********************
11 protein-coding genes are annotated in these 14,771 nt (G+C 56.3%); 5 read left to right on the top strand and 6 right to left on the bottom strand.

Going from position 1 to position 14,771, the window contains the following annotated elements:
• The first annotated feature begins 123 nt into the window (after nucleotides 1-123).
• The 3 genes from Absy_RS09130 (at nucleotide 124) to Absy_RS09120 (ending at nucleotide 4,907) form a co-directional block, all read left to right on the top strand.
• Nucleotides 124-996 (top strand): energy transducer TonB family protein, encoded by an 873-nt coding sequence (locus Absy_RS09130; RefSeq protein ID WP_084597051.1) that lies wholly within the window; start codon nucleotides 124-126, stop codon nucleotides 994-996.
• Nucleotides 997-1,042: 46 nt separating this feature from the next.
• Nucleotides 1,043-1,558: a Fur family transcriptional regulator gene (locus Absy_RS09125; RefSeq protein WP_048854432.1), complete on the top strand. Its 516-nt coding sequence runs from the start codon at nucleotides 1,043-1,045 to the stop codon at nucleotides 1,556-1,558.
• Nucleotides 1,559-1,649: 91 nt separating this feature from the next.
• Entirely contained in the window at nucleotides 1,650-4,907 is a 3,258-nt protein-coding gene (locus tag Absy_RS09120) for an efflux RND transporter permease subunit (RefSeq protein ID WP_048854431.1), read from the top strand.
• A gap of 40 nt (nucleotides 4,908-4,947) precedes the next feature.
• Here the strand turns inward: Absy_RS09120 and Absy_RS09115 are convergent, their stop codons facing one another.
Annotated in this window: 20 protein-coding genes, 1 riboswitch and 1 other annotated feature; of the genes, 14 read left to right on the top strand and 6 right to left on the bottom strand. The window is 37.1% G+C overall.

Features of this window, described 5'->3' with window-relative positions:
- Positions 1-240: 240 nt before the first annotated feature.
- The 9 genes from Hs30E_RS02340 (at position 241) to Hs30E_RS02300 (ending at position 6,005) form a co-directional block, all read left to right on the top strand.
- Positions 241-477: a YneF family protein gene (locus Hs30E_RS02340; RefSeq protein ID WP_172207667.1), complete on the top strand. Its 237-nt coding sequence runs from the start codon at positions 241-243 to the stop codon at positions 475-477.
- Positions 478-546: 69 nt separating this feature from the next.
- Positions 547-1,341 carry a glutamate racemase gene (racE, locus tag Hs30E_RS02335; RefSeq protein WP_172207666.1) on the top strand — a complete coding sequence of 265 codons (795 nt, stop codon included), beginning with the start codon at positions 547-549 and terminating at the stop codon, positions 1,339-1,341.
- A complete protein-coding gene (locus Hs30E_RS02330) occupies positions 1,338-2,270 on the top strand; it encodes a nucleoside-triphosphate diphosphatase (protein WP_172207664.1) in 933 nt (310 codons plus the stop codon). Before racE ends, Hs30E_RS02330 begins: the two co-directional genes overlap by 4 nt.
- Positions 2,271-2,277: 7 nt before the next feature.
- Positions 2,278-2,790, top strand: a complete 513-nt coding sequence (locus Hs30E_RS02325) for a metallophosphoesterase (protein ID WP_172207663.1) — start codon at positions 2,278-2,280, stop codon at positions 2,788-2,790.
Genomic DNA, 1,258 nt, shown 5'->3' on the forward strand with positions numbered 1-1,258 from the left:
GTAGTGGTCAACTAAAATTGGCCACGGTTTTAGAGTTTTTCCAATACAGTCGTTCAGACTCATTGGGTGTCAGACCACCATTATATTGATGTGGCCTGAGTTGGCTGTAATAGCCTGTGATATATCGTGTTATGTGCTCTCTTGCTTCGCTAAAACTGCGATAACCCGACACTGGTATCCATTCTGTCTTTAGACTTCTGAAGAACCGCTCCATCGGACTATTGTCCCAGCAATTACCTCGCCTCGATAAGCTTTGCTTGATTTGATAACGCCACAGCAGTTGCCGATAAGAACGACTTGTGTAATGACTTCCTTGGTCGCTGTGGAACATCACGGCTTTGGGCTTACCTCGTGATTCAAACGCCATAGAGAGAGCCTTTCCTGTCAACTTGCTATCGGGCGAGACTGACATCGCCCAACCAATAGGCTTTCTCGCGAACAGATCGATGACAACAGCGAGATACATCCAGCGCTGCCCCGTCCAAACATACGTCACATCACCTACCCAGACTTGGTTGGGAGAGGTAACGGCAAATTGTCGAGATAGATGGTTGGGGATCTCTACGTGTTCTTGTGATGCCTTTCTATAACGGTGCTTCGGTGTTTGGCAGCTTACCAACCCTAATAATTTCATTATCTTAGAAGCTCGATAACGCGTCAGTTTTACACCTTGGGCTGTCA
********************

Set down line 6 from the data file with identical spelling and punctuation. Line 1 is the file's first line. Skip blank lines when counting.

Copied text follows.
• Nucleotides 997-1,042: 46 nt separating this feature from the next.